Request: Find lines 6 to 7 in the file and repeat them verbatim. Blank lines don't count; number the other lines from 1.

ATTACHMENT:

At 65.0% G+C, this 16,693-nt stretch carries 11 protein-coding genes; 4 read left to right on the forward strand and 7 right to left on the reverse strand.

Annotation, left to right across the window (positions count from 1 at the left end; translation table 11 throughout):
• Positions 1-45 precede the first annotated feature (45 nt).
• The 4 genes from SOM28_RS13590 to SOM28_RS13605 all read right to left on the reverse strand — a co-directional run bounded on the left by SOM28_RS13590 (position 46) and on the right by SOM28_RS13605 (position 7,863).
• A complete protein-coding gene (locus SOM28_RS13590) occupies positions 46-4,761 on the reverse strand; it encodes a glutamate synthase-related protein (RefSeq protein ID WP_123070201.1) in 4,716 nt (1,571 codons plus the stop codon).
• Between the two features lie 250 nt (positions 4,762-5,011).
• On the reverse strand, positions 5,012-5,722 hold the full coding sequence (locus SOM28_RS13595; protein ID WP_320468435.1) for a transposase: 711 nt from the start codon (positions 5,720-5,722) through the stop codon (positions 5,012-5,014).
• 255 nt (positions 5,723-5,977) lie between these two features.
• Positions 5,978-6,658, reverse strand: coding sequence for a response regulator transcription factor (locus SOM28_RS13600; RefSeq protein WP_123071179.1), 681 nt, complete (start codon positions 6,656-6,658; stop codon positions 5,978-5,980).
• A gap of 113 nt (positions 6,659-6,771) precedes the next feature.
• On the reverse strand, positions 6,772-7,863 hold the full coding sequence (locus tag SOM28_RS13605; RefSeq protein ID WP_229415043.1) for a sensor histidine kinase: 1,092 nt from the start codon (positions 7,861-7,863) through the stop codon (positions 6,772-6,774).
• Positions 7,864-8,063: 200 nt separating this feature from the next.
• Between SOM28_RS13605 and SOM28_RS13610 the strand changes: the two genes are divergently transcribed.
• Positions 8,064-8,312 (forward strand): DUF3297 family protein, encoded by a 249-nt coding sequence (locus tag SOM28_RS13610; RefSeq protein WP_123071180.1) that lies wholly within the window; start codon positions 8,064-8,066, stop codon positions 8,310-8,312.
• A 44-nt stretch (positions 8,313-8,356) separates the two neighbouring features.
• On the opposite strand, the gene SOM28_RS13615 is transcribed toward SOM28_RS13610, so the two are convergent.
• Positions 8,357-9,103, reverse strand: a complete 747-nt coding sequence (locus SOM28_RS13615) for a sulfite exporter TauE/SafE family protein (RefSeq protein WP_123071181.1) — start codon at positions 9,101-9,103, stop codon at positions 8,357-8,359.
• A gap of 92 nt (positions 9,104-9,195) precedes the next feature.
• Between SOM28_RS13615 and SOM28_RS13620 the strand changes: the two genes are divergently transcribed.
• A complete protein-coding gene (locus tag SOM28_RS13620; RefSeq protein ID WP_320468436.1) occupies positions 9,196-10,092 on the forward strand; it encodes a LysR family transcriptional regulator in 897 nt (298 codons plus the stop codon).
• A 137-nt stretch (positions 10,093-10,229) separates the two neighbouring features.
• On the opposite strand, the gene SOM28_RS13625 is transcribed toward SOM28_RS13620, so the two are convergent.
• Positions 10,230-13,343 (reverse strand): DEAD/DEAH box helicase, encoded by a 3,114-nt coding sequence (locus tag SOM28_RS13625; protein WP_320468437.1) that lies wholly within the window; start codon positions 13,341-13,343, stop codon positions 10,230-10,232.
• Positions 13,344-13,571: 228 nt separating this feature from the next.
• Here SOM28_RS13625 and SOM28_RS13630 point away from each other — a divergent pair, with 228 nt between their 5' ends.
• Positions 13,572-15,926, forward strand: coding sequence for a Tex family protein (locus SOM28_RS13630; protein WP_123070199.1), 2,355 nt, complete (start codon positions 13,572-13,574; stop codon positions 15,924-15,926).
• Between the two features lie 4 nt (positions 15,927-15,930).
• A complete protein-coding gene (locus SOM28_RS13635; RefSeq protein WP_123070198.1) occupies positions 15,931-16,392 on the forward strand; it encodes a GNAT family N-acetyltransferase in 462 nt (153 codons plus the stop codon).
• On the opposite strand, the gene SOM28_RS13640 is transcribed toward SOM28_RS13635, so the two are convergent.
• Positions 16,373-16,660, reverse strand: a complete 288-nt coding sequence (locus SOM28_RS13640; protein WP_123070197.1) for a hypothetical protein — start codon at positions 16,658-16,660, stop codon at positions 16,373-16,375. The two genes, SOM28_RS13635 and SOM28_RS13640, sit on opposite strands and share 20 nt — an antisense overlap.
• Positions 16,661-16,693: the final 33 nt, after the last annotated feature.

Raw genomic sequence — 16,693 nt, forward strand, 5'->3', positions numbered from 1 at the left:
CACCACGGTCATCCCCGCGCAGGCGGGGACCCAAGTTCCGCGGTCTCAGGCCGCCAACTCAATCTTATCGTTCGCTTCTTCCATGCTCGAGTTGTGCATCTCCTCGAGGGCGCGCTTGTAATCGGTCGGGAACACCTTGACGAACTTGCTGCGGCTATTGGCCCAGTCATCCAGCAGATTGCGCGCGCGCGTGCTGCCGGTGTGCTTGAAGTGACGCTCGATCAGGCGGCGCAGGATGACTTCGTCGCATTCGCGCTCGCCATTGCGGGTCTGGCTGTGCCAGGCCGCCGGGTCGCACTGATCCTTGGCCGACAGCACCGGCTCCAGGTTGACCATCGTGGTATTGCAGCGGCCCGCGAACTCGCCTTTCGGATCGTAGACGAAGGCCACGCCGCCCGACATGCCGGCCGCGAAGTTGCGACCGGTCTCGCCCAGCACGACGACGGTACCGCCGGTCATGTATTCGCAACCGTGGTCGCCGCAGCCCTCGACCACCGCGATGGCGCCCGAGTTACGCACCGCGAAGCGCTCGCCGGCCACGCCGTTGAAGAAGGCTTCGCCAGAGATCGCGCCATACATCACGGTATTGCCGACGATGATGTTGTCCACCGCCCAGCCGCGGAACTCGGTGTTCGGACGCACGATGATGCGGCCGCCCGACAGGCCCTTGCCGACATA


• Between the two features lie 250 nt (positions 4,762-5,011).
• On the reverse strand, positions 5,012-5,722 hold the full coding sequence (locus SOM28_RS13595; protein ID WP_320468435.1) for a transposase: 711 nt from the start codon (positions 5,720-5,722) through the stop codon (positions 5,012-5,014).